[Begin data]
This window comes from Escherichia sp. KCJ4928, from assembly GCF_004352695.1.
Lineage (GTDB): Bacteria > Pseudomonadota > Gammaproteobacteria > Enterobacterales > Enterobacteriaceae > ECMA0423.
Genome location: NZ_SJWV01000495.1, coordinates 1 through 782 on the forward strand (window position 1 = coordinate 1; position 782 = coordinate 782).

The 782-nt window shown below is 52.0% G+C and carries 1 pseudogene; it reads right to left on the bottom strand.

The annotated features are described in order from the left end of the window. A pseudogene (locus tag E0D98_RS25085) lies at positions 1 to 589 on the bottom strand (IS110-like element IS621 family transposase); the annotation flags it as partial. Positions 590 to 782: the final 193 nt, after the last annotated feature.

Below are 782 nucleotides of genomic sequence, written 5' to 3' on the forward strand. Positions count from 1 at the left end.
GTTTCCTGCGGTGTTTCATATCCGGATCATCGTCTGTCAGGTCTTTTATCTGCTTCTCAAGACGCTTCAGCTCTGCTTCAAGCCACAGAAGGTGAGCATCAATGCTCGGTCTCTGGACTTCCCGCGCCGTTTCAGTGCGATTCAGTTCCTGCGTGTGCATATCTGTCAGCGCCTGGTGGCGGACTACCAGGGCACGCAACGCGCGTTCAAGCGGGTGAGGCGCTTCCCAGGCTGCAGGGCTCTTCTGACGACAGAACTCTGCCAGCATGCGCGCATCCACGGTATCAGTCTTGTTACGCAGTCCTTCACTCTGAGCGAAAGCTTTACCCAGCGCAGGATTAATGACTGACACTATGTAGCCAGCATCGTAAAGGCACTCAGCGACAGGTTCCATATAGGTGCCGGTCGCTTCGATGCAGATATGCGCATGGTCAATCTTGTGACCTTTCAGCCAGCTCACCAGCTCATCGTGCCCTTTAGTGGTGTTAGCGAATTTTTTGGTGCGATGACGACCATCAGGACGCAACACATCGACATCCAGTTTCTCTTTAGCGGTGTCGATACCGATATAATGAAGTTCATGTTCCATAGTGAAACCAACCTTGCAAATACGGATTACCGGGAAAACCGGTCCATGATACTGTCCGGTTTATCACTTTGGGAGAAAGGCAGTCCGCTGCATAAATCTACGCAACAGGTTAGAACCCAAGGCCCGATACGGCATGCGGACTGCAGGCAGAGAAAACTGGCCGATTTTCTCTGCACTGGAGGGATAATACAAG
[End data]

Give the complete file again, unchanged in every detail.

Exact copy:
This window comes from Escherichia sp. KCJ4928, from assembly GCF_004352695.1.
Lineage (GTDB): Bacteria > Pseudomonadota > Gammaproteobacteria > Enterobacterales > Enterobacteriaceae > ECMA0423.
Genome location: NZ_SJWV01000495.1, coordinates 1 through 782 on the forward strand (window position 1 = coordinate 1; position 782 = coordinate 782).

The 782-nt window shown below is 52.0% G+C and carries 1 pseudogene; it reads right to left on the bottom strand.

The annotated features are described in order from the left end of the window. A pseudogene (locus tag E0D98_RS25085) lies at positions 1 to 589 on the bottom strand (IS110-like element IS621 family transposase); the annotation flags it as partial. Positions 590 to 782: the final 193 nt, after the last annotated feature.

Below are 782 nucleotides of genomic sequence, written 5' to 3' on the forward strand. Positions count from 1 at the left end.
GTTTCCTGCGGTGTTTCATATCCGGATCATCGTCTGTCAGGTCTTTTATCTGCTTCTCAAGACGCTTCAGCTCTGCTTCAAGCCACAGAAGGTGAGCATCAATGCTCGGTCTCTGGACTTCCCGCGCCGTTTCAGTGCGATTCAGTTCCTGCGTGTGCATATCTGTCAGCGCCTGGTGGCGGACTACCAGGGCACGCAACGCGCGTTCAAGCGGGTGAGGCGCTTCCCAGGCTGCAGGGCTCTTCTGACGACAGAACTCTGCCAGCATGCGCGCATCCACGGTATCAGTCTTGTTACGCAGTCCTTCACTCTGAGCGAAAGCTTTACCCAGCGCAGGATTAATGACTGACACTATGTAGCCAGCATCGTAAAGGCACTCAGCGACAGGTTCCATATAGGTGCCGGTCGCTTCGATGCAGATATGCGCATGGTCAATCTTGTGACCTTTCAGCCAGCTCACCAGCTCATCGTGCCCTTTAGTGGTGTTAGCGAATTTTTTGGTGCGATGACGACCATCAGGACGCAACACATCGACATCCAGTTTCTCTTTAGCGGTGTCGATACCGATATAATGAAGTTCATGTTCCATAGTGAAACCAACCTTGCAAATACGGATTACCGGGAAAACCGGTCCATGATACTGTCCGGTTTATCACTTTGGGAGAAAGGCAGTCCGCTGCATAAATCTACGCAACAGGTTAGAACCCAAGGCCCGATACGGCATGCGGACTGCAGGCAGAGAAAACTGGCCGATTTTCTCTGCACTGGAGGGATAATACAAG